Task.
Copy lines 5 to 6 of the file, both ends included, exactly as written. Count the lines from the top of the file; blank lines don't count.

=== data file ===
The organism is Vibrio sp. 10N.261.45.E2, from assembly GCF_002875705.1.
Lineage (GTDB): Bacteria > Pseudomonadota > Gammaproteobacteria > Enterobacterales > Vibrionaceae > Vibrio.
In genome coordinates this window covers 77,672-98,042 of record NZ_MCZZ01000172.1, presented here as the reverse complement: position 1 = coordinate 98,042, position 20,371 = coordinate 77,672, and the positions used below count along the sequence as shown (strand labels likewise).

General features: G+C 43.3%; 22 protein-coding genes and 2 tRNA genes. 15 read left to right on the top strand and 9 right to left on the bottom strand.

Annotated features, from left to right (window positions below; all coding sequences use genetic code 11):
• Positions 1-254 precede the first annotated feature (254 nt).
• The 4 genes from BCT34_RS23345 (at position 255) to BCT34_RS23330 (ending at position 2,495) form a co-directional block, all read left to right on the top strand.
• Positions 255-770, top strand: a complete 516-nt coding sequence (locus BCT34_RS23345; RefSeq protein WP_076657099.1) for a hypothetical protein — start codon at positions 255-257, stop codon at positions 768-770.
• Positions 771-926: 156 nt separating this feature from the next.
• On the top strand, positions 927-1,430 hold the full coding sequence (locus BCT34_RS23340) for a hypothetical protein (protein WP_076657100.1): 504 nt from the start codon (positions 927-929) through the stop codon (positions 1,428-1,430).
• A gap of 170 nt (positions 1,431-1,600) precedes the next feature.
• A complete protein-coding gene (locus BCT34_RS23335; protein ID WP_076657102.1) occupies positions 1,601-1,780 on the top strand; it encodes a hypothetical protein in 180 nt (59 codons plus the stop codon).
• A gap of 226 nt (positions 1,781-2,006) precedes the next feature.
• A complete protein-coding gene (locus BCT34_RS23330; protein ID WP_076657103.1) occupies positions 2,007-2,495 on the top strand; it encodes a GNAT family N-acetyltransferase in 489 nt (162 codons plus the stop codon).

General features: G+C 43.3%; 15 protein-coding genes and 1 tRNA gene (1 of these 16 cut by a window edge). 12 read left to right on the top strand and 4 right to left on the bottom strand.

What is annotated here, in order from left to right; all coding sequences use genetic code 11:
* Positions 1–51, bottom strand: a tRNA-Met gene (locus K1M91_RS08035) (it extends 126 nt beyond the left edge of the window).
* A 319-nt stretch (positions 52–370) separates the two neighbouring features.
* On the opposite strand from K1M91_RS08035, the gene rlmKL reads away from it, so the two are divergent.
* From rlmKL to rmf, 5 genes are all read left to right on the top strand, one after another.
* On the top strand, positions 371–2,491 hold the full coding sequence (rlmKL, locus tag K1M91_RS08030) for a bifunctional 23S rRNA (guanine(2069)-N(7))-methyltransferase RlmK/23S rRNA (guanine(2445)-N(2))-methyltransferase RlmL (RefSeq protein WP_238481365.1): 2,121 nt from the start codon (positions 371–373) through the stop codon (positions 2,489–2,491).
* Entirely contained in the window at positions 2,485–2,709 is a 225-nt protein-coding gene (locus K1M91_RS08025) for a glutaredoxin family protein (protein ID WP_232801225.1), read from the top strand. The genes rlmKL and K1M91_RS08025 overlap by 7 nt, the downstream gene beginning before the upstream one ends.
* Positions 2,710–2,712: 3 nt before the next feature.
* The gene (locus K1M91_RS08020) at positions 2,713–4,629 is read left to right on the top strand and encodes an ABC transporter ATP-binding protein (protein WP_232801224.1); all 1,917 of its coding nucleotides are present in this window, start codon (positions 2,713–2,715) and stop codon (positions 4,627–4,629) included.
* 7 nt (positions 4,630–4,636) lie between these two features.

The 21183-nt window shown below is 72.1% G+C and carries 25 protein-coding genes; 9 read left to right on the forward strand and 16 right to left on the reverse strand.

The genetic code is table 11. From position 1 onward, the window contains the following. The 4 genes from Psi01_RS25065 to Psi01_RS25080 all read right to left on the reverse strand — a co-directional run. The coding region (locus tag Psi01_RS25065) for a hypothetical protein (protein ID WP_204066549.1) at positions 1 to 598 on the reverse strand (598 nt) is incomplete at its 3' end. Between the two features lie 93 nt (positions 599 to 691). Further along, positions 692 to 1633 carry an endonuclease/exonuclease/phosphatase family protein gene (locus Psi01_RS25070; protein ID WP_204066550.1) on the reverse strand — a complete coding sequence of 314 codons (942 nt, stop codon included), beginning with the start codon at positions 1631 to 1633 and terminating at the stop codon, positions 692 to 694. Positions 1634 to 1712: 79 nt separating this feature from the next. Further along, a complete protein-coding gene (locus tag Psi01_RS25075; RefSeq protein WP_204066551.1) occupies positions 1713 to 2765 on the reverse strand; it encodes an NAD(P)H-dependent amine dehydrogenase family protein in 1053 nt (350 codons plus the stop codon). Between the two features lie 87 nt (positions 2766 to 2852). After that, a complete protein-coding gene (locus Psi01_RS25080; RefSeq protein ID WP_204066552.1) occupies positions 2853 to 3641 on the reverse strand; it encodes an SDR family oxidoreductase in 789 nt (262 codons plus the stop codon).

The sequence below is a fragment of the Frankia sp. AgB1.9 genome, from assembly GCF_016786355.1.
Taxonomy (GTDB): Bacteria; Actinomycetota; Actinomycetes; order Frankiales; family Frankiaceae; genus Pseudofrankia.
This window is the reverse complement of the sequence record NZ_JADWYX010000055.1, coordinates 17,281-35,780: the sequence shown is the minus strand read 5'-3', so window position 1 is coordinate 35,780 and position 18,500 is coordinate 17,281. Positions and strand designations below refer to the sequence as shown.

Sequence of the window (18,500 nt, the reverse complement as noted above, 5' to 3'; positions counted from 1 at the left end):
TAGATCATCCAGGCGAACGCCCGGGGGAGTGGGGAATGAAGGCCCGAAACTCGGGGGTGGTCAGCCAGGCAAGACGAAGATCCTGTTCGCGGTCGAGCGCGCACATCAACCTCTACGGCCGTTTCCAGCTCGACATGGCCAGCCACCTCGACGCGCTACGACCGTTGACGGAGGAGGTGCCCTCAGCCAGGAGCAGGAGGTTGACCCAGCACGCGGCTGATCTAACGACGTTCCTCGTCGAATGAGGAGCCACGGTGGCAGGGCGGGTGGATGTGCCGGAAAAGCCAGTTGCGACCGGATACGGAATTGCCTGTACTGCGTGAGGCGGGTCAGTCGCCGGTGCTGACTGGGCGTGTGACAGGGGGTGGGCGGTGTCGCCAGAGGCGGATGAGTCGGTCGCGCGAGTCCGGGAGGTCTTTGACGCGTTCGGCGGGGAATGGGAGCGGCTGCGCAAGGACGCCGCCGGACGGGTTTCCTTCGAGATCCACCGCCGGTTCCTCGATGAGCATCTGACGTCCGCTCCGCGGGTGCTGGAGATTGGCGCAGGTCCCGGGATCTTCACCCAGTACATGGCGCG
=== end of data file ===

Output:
Annotated features, from left to right (window positions below; all coding sequences use genetic code 11):
• Positions 1-254 precede the first annotated feature (254 nt).